Propensity is not a new idea, but it is only with the availability of large amounts of high quality data, cloud infrastructure and machine learning that the models are starting to generate predictive signals with reliable accuracy. In particular, some of the more sophisticated retail banks and insurance companies have used this approach with great effect over the past few years. A combination of demographics and personal financial circumstances can play important roles in determining the propensity to purchase a personal loan, mortgage, investment or insurance product.
These same principles apply to travel: propensity in travel is revealed by a combination of a consumer’s demographics, their personality, their transactional history and attitudes. The best marketing and product teams in travel retailing have realised that they must embed these insights and combine these with a Big Data perspective to compete effectively in the digital world.
What do predictive propensity models look like?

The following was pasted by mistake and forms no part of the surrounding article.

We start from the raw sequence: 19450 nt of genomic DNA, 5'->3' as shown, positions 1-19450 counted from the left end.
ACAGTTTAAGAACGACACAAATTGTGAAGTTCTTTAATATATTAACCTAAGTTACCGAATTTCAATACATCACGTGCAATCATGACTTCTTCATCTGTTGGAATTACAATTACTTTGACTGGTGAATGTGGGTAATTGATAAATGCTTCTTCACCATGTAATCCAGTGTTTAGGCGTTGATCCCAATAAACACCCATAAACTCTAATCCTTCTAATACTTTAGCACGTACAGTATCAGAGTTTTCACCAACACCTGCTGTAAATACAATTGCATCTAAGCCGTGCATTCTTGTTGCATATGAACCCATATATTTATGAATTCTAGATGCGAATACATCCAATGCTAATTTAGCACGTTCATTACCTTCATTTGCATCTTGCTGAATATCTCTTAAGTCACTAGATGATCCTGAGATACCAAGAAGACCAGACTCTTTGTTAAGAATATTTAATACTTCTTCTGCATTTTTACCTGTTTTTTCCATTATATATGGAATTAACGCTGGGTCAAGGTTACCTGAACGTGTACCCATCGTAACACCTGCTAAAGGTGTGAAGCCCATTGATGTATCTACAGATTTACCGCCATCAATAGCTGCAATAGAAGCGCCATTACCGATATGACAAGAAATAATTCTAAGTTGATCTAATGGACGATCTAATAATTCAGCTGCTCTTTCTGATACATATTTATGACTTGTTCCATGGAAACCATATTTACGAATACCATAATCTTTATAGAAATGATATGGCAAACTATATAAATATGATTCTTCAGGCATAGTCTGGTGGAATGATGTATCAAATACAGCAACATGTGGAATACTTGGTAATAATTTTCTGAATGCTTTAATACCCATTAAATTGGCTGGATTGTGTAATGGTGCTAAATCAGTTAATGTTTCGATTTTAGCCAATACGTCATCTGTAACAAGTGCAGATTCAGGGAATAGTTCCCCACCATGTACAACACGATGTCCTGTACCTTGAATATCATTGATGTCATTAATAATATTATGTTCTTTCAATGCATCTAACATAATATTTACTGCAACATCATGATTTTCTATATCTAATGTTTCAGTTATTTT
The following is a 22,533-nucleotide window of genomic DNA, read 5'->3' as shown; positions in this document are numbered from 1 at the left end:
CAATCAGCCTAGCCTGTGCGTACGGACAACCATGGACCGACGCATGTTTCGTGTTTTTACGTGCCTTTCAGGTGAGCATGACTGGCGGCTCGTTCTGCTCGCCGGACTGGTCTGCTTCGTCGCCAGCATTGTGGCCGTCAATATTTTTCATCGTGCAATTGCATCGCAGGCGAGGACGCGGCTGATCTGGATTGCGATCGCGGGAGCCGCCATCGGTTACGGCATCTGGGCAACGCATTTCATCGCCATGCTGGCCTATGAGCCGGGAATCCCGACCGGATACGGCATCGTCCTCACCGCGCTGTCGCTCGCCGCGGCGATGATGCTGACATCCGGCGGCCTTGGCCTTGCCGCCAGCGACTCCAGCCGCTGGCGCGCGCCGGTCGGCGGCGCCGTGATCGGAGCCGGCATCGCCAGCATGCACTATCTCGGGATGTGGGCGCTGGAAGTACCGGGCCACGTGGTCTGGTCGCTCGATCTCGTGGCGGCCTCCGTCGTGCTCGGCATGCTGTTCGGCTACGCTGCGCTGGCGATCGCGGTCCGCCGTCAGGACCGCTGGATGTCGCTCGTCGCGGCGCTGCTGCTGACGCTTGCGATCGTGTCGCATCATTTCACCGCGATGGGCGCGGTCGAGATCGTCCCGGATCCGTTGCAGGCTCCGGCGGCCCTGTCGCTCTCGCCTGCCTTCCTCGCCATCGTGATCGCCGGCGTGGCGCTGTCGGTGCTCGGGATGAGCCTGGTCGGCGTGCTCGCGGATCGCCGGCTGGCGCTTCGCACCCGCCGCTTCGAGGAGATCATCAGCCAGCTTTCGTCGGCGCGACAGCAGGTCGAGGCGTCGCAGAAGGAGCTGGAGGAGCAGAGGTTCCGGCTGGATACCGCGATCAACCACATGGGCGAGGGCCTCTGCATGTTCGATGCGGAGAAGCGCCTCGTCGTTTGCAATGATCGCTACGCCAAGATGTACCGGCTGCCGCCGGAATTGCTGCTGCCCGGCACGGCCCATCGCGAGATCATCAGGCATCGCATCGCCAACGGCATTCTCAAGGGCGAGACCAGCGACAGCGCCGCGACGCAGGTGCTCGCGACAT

Let’s start with the data sources. There are 4 main sources or dimensions to this type of propensity model, all of which relate to “offline” activity – in contrast to the online activity of a consumer that can be tracked by Google Analytics or similar platforms with tag management functionality. These dimensions are:
- Demographic information that tells us “who” this person is based on gender, age etc.;
- Transactional information that tells us “what” a person has purchased in the past as well as their estimated purchase capacity;
- Psychographic information that tells us something about “why” a person purchases things in terms of attitude and opinions. Facebook “likes” are a good example of this;